Their ABC - Tanya Plibersek defends YES spam text messages - "It's ridiculous" that people are upset
SSM: Tanya Plibersek defends Yes campaign after thousands receive same-sex marriage texts
Deputy Opposition Leader Tanya Plibersek has defended an unsolicited text message campaign urging people to vote Yes in the same-sex marriage survey.
- Australian Marriage Equality says messages were sent using a "technology platform"
- Sparks privacy concerns about whether phone numbers had been kept on a database
- Deputy Opposition Leader Tanya Plibersek defends text message campaign
Thousands of messages telling people to "help make history and vote yes for a fairer Australia" have been sent this weekend, prompting many to ask how the campaign got their phone numbers.
Alex Greenwich, co-chair of Australian Marriage Equality, said the text messages were sent using a "technology platform" used by political parties during elections campaigns for years.
Mr Greenwich said the campaign was trying to reach millions of Australians and would be matched with more traditional campaigning.
He did not reveal the costs of the campaign, but said that would be disclosed "as appropriate".
"The campaign has a responsibility to encourage every Australian to post their survey and we have done this through doorknocking, media, advertising, social media and SMS messaging," he said.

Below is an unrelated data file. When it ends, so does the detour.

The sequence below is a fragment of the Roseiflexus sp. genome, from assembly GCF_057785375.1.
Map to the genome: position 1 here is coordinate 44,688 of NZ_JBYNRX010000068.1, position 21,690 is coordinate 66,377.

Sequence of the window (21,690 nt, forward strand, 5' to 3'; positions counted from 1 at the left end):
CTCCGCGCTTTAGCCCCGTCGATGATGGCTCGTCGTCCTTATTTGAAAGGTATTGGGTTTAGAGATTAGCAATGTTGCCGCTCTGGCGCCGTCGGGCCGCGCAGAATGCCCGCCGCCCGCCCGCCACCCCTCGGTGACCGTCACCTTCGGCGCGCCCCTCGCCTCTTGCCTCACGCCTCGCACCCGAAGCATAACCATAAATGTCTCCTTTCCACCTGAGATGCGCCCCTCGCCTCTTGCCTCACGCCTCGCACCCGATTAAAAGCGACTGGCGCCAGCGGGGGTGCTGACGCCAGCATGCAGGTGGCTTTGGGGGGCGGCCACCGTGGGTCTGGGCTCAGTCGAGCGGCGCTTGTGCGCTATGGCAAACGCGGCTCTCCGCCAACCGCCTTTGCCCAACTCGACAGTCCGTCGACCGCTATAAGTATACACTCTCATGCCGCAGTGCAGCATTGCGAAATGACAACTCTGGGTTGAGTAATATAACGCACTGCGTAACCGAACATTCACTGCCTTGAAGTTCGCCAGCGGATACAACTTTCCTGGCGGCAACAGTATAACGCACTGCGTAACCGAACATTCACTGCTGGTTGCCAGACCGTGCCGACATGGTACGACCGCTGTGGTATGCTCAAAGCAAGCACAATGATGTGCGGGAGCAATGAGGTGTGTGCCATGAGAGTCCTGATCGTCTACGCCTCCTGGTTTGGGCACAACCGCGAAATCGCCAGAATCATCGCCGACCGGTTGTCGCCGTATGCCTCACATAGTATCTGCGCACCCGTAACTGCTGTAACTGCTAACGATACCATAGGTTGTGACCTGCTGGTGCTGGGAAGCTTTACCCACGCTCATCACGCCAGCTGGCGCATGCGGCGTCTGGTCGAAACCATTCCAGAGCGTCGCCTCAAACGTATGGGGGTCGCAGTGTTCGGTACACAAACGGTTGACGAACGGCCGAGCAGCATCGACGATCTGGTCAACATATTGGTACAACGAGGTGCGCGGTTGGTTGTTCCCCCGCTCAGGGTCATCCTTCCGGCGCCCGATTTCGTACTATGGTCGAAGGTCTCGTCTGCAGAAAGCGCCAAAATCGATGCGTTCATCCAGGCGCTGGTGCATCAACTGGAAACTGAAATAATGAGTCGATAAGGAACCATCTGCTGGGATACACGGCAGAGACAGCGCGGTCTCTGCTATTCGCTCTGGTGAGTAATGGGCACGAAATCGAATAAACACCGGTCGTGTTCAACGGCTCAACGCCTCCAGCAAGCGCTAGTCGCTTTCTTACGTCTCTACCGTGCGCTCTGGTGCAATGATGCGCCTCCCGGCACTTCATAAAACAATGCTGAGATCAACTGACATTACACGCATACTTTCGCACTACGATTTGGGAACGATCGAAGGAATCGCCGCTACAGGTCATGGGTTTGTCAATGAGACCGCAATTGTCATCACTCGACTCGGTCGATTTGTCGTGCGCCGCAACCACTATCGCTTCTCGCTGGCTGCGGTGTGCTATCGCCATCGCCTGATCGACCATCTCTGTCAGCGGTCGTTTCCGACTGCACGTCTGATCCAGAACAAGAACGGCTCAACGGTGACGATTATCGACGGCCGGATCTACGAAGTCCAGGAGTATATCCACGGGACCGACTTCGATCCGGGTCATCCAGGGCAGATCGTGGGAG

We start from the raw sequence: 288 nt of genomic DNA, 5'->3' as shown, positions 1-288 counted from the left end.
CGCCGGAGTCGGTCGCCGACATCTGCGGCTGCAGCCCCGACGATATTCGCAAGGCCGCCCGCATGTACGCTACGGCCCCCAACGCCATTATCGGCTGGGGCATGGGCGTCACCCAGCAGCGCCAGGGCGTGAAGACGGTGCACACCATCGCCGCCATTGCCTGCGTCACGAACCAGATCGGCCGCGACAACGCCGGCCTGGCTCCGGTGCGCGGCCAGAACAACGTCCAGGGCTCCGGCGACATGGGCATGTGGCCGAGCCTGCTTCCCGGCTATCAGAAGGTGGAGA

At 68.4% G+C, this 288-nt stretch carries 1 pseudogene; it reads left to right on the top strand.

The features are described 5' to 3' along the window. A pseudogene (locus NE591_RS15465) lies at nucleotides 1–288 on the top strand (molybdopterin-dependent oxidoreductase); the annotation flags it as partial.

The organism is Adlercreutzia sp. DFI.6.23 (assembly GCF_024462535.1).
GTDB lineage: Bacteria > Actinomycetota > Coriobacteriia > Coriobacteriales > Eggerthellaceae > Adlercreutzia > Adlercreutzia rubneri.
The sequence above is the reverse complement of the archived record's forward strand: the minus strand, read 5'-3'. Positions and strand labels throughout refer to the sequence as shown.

The text messages, sent through a randomised computer generator, have sparked some concerns about privacy and whether mobile phone numbers had been kept on a database.
Former NSW deputy privacy commissioner Anna Johnston said "spamming was a sure-fire way to get undecideds to distrust your campaign, like they distrust politicians".
But Ms Plibersek defended the text message campaign on Insiders this morning, saying it paled in comparison to some techniques being used by the "no" campaign.
"One of the things that is most irritating about this is people who are getting their goat up about the SMS messages coming out urging a Yes vote," she said.
"I mean, we didn't want this postal survey to happen, we have said all along this is a $122 million waste of money."
Ms Plibersek said she was nervous about the outcome of the debate and said the biggest threat to the Yes campaign was people assuming it would succeed.
"When the yes campaign actually goes out and campaigns, like it would in a general election, the no campaign says, 'Oh, its really unfair that people are urging a yes vote'.
"It's ridiculous, we didn't want this but we've now got to campaign for it."
The yes campaign has also pointed to reports the no campaign is using robocalls to suggest same-sex marriage could lead to changes to sex education and threats to religious freedom.